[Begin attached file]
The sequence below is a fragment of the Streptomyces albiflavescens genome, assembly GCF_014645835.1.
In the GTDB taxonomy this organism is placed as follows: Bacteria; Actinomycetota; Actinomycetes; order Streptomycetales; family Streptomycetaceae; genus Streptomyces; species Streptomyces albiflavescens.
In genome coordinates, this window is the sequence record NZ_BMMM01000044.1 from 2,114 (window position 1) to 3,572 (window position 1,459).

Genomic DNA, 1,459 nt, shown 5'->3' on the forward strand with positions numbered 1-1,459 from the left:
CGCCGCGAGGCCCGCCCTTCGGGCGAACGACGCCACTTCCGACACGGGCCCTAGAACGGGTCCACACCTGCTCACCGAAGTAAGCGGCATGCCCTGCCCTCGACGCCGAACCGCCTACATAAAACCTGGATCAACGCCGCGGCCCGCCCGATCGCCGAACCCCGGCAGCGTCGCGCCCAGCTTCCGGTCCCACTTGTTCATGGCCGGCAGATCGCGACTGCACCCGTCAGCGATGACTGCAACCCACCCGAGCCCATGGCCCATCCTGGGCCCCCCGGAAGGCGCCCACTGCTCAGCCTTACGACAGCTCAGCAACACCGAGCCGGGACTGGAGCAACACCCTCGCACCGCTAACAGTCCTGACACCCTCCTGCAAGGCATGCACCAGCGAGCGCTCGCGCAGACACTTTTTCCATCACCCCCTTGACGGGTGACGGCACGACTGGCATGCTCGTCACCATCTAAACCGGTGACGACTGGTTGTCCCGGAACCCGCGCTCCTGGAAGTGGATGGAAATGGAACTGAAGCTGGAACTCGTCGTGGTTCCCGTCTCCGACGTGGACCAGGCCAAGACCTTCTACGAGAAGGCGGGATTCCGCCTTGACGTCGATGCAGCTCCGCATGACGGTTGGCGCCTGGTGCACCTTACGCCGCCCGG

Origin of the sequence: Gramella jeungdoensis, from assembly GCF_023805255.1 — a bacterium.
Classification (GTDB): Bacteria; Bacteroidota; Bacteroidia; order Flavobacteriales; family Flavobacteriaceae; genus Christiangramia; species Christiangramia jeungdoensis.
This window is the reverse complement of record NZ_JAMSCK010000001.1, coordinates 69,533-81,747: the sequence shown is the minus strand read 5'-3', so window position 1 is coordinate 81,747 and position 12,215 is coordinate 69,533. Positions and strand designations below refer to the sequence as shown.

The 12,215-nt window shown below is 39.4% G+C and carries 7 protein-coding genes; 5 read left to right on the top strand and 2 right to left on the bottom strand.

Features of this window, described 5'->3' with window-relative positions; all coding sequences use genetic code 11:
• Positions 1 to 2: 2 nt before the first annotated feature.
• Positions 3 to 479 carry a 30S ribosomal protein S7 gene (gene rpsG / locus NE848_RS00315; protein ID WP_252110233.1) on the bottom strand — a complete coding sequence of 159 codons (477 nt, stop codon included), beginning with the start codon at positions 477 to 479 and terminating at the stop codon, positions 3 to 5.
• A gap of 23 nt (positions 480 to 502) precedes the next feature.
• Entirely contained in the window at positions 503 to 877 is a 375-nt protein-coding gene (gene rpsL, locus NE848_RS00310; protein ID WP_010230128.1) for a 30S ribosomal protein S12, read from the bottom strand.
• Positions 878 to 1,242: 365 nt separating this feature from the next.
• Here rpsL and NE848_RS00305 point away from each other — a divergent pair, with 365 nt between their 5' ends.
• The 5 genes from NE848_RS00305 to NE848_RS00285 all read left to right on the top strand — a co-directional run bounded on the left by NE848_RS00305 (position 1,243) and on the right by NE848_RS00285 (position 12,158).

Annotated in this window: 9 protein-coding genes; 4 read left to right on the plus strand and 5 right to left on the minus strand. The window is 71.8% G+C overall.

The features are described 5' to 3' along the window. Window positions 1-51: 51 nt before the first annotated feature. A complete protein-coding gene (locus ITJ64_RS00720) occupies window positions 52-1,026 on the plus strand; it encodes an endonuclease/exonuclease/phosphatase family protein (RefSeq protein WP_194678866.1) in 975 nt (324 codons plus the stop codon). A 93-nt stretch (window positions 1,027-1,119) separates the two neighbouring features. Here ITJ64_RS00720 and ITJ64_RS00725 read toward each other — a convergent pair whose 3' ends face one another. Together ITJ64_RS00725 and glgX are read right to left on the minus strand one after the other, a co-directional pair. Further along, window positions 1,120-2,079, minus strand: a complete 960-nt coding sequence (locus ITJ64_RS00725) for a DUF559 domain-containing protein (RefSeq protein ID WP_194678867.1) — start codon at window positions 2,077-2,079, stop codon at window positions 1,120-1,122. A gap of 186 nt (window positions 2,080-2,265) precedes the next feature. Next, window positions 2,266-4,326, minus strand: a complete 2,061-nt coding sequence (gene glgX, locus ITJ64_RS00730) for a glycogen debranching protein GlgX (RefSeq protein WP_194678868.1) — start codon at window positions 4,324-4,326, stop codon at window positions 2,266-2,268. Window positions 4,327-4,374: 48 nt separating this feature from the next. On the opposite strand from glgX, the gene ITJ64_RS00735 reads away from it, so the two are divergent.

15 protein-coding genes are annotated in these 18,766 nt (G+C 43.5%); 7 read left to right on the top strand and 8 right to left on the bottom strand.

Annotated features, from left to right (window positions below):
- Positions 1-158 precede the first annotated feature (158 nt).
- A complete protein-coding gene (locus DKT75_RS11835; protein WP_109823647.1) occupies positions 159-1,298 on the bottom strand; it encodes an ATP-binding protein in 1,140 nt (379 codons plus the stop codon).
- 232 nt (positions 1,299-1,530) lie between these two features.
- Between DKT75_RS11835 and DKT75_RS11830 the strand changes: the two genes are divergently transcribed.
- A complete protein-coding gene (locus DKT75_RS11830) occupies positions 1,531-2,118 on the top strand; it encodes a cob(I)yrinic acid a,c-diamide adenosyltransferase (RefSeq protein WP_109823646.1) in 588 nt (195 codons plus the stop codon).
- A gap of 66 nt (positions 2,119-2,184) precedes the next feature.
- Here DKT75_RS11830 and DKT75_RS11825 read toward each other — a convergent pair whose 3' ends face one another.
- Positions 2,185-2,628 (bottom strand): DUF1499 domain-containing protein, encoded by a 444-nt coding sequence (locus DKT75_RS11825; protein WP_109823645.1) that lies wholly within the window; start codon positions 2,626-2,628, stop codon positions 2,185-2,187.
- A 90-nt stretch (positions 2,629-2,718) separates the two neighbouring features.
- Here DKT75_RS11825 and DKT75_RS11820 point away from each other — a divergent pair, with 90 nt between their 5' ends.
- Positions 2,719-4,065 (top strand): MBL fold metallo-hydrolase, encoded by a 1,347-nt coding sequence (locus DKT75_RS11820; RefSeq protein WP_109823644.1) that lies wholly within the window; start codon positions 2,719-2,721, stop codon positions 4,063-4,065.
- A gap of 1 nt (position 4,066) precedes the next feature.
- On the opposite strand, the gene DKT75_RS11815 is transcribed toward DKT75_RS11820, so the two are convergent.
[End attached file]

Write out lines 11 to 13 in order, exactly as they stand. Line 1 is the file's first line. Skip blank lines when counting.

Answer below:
• Positions 1 to 2: 2 nt before the first annotated feature.
• Positions 3 to 479 carry a 30S ribosomal protein S7 gene (gene rpsG / locus NE848_RS00315; protein ID WP_252110233.1) on the bottom strand — a complete coding sequence of 159 codons (477 nt, stop codon included), beginning with the start codon at positions 477 to 479 and terminating at the stop codon, positions 3 to 5.
• A gap of 23 nt (positions 480 to 502) precedes the next feature.